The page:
Sunday, June 18, 2017

26 Miles—Profile Theatre—SW Portland

Road Trip

This powerful drama of relationships is written by Quiara Alegría Hudes and directed by Rebecca Martínez.  It is playing at the Artists Rep. space, 1515 SW Morrison, through June 25th.  For more information, go to their site at www.profiletheatre.org or call 503-242-0080.

Sometimes the best way to find your way home is…to get lost.  Already, when you are a teen, there may be a sense of fearlessness and indestructibility but there can also be the sense of isolation, frustration and desperation, especially if you are a child of a mixed marriage and your parents are separated.  And, faced with that realization, of not being fully aware of your roots, it is difficult to move forward.


Olivia (Alex Ramirez de Cruz) is just such a teen.  She is an editor of a news magazine, in which she chronicles her thoughts in a journal, and is the basis for this narrative.  Her white father, Aaron (Chris Harder), after being married for a few years to her Cuban mother, Beatriz (Julana Torres), and having a daughter by her, eventually falls in love with another woman, Deb, who he marries, and gets custody of Olivia because her mother is not yet a citizen.  But all is not at peace at her home, as her step-mother resents her, probably because she is of a Latino origin.  This fifteen-year-old then seeks out her, mostly absent, birth mother, who is now with another man, Manuel (Jimmy Garcia).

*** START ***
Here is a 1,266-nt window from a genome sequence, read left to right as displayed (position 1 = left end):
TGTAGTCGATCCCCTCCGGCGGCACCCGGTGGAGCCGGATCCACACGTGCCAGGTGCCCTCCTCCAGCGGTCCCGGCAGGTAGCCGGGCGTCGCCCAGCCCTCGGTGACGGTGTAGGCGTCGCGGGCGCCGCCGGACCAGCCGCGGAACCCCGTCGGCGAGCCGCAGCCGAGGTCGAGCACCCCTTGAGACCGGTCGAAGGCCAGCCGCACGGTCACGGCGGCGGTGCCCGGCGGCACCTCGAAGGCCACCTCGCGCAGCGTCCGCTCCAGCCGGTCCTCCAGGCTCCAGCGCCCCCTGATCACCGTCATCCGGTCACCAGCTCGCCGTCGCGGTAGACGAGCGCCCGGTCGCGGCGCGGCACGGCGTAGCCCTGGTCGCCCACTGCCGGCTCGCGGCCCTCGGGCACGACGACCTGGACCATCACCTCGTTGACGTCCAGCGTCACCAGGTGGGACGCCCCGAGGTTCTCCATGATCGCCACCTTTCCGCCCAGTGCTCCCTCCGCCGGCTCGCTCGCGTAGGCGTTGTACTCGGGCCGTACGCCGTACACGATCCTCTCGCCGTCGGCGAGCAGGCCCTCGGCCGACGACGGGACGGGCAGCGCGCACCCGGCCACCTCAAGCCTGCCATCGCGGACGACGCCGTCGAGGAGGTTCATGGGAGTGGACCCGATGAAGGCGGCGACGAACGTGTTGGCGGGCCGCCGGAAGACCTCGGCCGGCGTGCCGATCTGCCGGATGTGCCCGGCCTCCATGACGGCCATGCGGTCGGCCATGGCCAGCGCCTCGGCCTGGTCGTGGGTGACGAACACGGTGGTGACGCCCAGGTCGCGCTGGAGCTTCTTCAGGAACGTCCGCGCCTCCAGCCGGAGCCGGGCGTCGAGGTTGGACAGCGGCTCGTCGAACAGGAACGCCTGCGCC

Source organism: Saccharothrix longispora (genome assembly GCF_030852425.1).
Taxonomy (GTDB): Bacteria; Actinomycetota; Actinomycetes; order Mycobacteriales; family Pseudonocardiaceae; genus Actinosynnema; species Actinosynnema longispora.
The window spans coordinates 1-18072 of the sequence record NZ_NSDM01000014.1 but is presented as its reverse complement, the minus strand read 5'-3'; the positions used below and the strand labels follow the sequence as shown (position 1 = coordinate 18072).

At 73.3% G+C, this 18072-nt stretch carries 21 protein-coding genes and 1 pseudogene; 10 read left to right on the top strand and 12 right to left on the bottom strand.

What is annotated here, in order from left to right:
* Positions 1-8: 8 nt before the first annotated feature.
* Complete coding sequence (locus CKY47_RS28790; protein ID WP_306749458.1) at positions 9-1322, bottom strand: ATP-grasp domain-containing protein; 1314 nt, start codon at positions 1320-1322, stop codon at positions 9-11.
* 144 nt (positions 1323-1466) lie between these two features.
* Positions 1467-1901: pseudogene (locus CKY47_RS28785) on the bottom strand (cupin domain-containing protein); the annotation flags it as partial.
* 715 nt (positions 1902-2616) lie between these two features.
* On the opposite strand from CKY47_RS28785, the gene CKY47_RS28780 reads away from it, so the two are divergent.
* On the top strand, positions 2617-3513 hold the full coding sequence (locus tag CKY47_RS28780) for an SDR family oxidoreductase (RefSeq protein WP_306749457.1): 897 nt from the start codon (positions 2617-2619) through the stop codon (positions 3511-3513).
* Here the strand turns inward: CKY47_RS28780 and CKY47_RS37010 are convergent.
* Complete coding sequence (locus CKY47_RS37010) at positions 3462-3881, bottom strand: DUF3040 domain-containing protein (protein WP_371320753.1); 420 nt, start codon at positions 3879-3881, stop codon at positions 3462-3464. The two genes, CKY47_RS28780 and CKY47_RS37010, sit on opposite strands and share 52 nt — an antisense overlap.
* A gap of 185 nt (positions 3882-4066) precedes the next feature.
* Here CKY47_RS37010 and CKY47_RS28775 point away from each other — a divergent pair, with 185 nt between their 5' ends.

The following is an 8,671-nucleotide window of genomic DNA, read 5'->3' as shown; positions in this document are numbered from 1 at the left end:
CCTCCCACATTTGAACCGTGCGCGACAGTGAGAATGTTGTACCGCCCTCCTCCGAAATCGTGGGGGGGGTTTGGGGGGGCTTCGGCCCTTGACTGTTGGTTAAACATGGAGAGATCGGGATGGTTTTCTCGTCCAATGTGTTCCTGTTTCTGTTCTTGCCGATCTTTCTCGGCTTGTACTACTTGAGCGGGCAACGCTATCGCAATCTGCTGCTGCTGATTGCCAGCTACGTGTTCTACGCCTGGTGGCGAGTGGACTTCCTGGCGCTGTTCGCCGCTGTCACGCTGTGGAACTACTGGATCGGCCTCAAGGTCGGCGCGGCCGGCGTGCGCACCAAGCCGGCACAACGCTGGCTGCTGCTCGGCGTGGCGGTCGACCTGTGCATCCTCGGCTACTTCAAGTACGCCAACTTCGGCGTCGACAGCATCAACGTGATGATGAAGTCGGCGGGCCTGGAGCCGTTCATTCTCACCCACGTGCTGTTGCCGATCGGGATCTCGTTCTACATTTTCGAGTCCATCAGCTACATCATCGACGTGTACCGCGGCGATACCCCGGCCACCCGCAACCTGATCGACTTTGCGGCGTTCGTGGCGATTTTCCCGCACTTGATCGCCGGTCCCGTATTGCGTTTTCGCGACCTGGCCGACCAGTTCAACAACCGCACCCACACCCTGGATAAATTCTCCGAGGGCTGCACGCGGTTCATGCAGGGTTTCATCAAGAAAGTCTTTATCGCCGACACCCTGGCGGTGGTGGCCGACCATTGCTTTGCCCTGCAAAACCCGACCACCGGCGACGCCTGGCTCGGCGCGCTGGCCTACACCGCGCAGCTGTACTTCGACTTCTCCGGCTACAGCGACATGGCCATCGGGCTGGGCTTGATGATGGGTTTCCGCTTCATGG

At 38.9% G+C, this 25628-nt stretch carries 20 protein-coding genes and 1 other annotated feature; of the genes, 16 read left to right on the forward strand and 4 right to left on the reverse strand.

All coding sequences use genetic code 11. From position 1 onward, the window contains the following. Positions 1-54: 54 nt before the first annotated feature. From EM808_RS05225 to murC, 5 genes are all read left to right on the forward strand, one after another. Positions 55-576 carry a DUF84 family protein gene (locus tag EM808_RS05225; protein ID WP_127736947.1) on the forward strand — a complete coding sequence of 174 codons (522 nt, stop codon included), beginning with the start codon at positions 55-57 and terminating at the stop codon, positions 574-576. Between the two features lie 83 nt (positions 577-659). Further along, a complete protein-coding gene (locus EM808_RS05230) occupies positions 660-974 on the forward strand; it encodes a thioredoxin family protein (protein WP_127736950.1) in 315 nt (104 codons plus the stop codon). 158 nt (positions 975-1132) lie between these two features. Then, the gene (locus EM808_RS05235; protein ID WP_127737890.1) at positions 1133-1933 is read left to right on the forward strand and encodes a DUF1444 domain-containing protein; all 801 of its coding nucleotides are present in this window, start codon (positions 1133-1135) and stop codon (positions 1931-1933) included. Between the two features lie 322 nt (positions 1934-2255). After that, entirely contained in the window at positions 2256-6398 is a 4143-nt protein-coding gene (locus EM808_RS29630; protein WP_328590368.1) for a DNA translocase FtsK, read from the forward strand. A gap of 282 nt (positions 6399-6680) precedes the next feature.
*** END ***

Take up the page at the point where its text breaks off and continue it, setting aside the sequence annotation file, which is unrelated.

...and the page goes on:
Sensing the desperation in her daughter’s voice, Beatriz chooses to rescue her and go on a road trip, not so much to see the sights of a cross-country journey, but to map out their own destinies.  Having lost about ten crucial years in their relationship, they discover some serious things have been lost in translation, as well, both figuratively and emotionally.  Along the path to an attempted reconciliation they find they not only have a language barrier, but differ in likes of music, food, ideas of sex, love, religious beliefs, and temperament.  What is lost can be found again.  But sometimes you need to cross a wide expanse to discover the closeness that was within all the time.  More I cannot tell you without giving away secrets so will leave it at that.

Martínez has done a masterful job of staging this show.  It’s amazing what wonders can be produced with just two chairs to represent different locations in the story.  There is also a beautiful panorama of the scenic part of the journey (Daniel Meeker) and some simple but specific lighting (Kristeen Willis Crosser), both pros in their fields, which add to narrative.  Both Garcia and Harder have graced the stage a lot and are both very good in the connecting roles they play to support the major story of the two women.  Torres and Cruz are excellent as the mother and daughter and are equally effective when they are explosive, as well as in the tender moments, and everything in between.  Without a doubt anyone can identify with the relationship of these four people, as Hudes has skirted the seams of ordinary people in extraordinary situations.

I recommend this play.  If you do choose to see it, please tell them Dennis sent you.